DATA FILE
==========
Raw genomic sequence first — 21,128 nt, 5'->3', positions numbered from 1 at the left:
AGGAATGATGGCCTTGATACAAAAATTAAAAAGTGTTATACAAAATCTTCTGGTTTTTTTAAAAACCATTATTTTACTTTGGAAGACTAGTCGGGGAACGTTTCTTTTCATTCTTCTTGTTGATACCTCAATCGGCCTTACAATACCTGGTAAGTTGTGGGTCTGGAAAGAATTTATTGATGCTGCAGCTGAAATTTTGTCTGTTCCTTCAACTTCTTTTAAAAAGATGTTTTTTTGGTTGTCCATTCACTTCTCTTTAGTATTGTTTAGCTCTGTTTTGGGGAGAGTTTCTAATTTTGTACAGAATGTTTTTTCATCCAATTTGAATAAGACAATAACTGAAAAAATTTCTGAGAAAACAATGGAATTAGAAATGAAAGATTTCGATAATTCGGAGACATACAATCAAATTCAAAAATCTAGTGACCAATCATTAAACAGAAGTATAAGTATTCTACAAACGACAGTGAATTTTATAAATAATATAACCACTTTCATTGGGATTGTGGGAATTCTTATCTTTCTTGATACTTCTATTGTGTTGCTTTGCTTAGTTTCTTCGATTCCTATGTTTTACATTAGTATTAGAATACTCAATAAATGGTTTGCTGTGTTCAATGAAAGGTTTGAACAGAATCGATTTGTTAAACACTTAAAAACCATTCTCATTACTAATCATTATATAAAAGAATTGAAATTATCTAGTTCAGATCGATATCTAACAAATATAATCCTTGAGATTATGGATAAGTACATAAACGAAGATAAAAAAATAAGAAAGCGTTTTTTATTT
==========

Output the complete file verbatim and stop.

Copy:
Raw genomic sequence first — 21,128 nt, 5'->3', positions numbered from 1 at the left:
AGGAATGATGGCCTTGATACAAAAATTAAAAAGTGTTATACAAAATCTTCTGGTTTTTTTAAAAACCATTATTTTACTTTGGAAGACTAGTCGGGGAACGTTTCTTTTCATTCTTCTTGTTGATACCTCAATCGGCCTTACAATACCTGGTAAGTTGTGGGTCTGGAAAGAATTTATTGATGCTGCAGCTGAAATTTTGTCTGTTCCTTCAACTTCTTTTAAAAAGATGTTTTTTTGGTTGTCCATTCACTTCTCTTTAGTATTGTTTAGCTCTGTTTTGGGGAGAGTTTCTAATTTTGTACAGAATGTTTTTTCATCCAATTTGAATAAGACAATAACTGAAAAAATTTCTGAGAAAACAATGGAATTAGAAATGAAAGATTTCGATAATTCGGAGACATACAATCAAATTCAAAAATCTAGTGACCAATCATTAAACAGAAGTATAAGTATTCTACAAACGACAGTGAATTTTATAAATAATATAACCACTTTCATTGGGATTGTGGGAATTCTTATCTTTCTTGATACTTCTATTGTGTTGCTTTGCTTAGTTTCTTCGATTCCTATGTTTTACATTAGTATTAGAATACTCAATAAATGGTTTGCTGTGTTCAATGAAAGGTTTGAACAGAATCGATTTGTTAAACACTTAAAAACCATTCTCATTACTAATCATTATATAAAAGAATTGAAATTATCTAGTTCAGATCGATATCTAACAAATATAATCCTTGAGATTATGGATAAGTACATAAACGAAGATAAAAAAATAAGAAAGCGTTTTTTATTT